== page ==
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Caleb Swanigan and the Evolution to 20-20

We don’t blame you for forgetting about Swanigan’s woes as a freshman, but you’re doing him a disservice if you do.

NCAA Basketball: Crossroads Classic-Purdue at Notre Dame Trevor Ruszkowski-USA TODAY Sports

It can be very hard to get your point across on the internet. So let me be very clear: Caleb Swanigan was not a good basketball player last year. I’m sure this won’t go down the easiest for you. I know this because I spent last year screaming this, over and over again, on this site and on twitter and in our group chats and in conversations at the bar. Mostly, people replied back with something like - Look at all his rebounds! At this point I would blow a raspberry like a small child, dismiss this person as unworthy of my presence, and then walk away from them in an arrogant and pretentious manner. I’m a fairly haughty and full of myself, I admit.

However, it’s important that we all agree: Caleb was not good last year. It’s important to acknowledge that now so we can fully appreciate this incredible basketball player he’s turned himself into. Let’s go through his more measured improvements.

My go to stat last year was that Caleb Swanigan’s offense rating on Kenpom was 96.1. That was the lowest rating on the team. The next lowest of players who played was Rapheal Davis. Davis still managed an offensive rating of 104.5.

Last year’s Caleb Swanigan came in as a five-star recruit, but also a kid who left high school a year early. Unfortunately, expectations was more based around the five-star than acknowledging that physically and mentally, he was a full year behind most kids. The transition from high school to college is hard enough. Let alone with those kinds of expectations and with that little experience. The potential was there in Swanigan’s freshman season, but only in brief flashes.

It doesn’t do Caleb a disservice to mention this. It does the opposite. It’s mind blowing to look at the difference in numbers in Caleb’s game this season.

Freshman Year: 25.7 mpg, 46 fg%, 29 3p%, 8.3 rpg, 1.8 ast, .2 blocks, 10.2 ppg

Sophomore Year: 30.4 mpg, 59%, 52 3p%, 12.5 rpg, 3 ast, .8 blocks, 18.3 ppg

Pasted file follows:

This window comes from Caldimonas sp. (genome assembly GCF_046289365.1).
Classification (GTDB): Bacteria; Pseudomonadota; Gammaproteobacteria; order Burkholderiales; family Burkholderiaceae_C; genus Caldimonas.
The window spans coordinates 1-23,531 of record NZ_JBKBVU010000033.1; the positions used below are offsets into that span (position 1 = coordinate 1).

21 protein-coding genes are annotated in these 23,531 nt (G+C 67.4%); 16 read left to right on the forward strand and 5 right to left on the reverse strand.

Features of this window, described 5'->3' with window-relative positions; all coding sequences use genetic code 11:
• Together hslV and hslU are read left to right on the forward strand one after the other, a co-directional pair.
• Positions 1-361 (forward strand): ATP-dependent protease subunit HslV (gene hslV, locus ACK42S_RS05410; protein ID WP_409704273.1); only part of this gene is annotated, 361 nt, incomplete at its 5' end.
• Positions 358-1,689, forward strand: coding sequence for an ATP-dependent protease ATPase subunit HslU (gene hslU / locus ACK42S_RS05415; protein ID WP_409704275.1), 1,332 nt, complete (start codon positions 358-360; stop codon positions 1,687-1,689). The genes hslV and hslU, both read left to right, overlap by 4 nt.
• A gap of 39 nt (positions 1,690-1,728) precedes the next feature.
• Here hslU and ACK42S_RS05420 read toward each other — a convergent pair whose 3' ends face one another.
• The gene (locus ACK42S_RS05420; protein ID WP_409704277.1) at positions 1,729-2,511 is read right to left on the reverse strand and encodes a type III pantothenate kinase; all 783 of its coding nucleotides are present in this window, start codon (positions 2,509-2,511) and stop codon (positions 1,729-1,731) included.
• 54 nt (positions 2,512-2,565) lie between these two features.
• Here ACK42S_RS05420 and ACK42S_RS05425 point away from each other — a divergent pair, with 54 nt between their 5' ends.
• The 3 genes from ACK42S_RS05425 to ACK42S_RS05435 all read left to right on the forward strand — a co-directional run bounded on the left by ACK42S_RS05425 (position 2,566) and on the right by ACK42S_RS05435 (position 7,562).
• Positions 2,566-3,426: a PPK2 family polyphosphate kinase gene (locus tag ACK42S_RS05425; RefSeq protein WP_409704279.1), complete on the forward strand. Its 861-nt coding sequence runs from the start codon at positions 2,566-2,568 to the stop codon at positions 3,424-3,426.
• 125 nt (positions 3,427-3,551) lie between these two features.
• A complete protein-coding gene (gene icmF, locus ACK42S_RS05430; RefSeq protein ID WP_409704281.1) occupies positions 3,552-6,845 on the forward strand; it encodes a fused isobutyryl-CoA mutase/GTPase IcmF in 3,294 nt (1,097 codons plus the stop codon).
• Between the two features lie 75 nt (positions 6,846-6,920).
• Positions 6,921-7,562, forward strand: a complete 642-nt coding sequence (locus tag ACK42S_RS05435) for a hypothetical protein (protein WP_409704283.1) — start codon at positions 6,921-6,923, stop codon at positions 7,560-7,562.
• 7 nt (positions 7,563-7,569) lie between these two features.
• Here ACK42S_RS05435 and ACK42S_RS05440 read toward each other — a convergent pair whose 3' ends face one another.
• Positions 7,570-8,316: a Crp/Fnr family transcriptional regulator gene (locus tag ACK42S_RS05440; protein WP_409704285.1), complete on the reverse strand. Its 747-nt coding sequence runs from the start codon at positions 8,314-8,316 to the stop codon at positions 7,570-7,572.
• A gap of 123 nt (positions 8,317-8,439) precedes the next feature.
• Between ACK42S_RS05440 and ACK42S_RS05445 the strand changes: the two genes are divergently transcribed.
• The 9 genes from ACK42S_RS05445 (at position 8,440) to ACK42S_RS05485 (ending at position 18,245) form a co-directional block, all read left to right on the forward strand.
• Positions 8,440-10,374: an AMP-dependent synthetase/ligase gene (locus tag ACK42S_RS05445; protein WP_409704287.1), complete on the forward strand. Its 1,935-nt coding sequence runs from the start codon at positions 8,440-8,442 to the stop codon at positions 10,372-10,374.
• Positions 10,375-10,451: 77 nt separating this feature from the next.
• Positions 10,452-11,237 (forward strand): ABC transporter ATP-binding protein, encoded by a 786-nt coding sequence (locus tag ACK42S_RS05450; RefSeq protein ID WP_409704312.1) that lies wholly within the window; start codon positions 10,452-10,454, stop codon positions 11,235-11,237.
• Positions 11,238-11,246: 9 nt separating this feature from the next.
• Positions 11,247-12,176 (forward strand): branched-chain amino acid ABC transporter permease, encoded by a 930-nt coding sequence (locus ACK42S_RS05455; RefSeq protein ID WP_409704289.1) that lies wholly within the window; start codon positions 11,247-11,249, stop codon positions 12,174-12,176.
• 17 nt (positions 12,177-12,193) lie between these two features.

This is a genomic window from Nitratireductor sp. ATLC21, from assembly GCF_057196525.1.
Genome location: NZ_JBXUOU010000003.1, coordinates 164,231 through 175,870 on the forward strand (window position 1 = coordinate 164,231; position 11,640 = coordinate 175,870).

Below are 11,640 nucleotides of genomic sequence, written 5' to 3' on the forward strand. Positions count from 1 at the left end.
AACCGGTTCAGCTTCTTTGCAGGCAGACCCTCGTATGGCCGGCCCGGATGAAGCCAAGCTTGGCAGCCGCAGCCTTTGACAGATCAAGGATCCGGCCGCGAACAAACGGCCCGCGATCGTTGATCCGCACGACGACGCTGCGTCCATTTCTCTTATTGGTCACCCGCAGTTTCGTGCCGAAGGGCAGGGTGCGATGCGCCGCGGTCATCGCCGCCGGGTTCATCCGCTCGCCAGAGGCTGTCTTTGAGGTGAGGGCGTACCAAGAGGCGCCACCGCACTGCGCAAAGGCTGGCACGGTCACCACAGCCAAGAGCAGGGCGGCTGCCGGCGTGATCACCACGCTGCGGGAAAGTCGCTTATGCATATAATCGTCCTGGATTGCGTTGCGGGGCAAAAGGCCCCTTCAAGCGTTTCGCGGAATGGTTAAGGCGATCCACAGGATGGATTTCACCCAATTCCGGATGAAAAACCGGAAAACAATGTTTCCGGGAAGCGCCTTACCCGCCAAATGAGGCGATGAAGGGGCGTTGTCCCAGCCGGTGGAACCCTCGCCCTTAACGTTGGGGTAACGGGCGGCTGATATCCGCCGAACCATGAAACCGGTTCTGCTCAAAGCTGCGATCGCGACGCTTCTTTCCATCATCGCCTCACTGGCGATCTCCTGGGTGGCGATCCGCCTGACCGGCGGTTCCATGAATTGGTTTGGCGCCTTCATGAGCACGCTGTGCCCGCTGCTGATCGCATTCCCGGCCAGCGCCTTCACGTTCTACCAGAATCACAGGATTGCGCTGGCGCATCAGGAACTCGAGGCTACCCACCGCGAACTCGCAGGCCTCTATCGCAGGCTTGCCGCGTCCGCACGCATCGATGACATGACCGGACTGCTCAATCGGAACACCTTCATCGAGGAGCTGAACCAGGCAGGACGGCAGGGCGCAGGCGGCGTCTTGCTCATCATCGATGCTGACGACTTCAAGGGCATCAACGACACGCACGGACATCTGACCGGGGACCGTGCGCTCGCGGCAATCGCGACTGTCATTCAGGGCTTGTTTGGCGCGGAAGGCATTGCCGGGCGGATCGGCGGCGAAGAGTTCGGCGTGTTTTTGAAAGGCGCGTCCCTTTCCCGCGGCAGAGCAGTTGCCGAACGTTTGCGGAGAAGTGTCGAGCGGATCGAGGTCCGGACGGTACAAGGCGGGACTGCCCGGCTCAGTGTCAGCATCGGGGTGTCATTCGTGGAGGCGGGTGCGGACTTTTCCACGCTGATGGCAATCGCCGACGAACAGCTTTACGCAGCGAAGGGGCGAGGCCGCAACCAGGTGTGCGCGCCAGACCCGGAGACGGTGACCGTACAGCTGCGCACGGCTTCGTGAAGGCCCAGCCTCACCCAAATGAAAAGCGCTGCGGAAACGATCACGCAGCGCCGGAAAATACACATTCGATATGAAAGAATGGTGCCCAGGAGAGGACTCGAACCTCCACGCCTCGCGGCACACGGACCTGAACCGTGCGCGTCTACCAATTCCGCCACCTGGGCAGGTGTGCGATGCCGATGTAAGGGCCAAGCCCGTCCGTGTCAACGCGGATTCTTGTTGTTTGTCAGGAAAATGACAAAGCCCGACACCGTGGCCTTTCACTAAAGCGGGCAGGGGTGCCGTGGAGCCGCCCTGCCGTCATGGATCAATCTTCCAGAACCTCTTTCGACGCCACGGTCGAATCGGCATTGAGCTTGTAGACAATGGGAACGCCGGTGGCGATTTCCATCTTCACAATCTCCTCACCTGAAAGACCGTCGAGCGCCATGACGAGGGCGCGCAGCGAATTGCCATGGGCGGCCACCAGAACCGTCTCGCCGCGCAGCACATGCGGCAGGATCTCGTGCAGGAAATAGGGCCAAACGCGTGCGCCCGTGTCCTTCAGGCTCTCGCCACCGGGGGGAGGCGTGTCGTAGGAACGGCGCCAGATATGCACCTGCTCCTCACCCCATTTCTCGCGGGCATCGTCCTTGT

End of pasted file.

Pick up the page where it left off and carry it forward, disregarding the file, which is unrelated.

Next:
It’s not just that his counting stats have improved. Everything has improved. Swanigan worked his ass off to get into better shape. He’s quicker than before, stronger than before, and the most important part of his game isn’t his shot or his size, but his motor. He’s coming off his second straight 20-20 game and the third of his year. 20 rebounds doesn’t happen for any other reason than you just want the ball more than every other person on the floor. Coach Painter talked about Swanigan’s work ethic from day one. From the improvement we’re seeing this year, CMP might have been underselling his phenom.

Caleb Swanigan’s game has entirely changed. He’s no longer uncertain, hanging around the perimeter hoping to catch A. J. Hammons’ scraps. He’s gone from a free throw rate of 33.3 to 59.7 - the 105th best rate in the country. That’s resulted him in more than doubling his free throws a game from 2.8 to 6.4 attempts a game.

He’s scoring from everywhere more efficiently. The biggest problem in Biggie’s game last year was that he turned the ball over while also not scoring efficiently enough to make up for it. This year he’s shooting nearly 60% from the field when he didn’t even crack 50% last year. He’s already made 11 3-pointers, 10 less than his entire season output last year. The difference is he’s shot them at an over 50% clip compared to hoisting 72 of them last year and shooting less than 30%.

Caleb’s turnovers are up, but this is natural and expected with a 4% increase in usage rate. There’s still some sloppiness to his game, and an occasional lackadaisacalness to his sizing up opponents, but he’s doing too much right to be concerned about three bad possessions a game. His turnover number is up but his actual turnover rate is down while he’s nearly doubled his assists.

But the most important improvement has nothing to do with the huge numbers he’s putting up on the scoreboard. It’s his improved physical tools and better understanding of Matt Painter’s defense. Caleb Swanigan is no longer the worst defender on the team. Players do not turn him into a turn style every time they dribble at him. He’s gotten more fluid laterally, has raised his awareness, and provided Purdue with a defense capable of switching all positions while still providing some rim protection. His blocks have quadrupled, his block percentage has nearly tripled, and the Boilermakers finally won a Crossroads game because of Biggie’s defense, not offense.

Haas’s limitations are real. Good teams, with good pick and roll players, will carve Isaac up. This was known going into the season. The thing we didn’t know was whether Caleb was up to the task of anchoring a defense all on his own. The game against Notre Dame answered that. Biggie has turned himself into a 20-20 machine. He’s turned himself into a National Player of the Year candidate. He’s turned himself into the favorite for B10 player of the year. He’s turned himself into the absolute best player on a really good Purdue team.

Which is an incredible thing to say considering at times last year, he might have been Purdue’s worst player. This isn’t an insult. It’s the biggest compliment. The things Swanigan could control - getting into the gym, learning, working his ass off - he conquered. Now he’s conquering college basketball as well, one 20-20 performance at a time.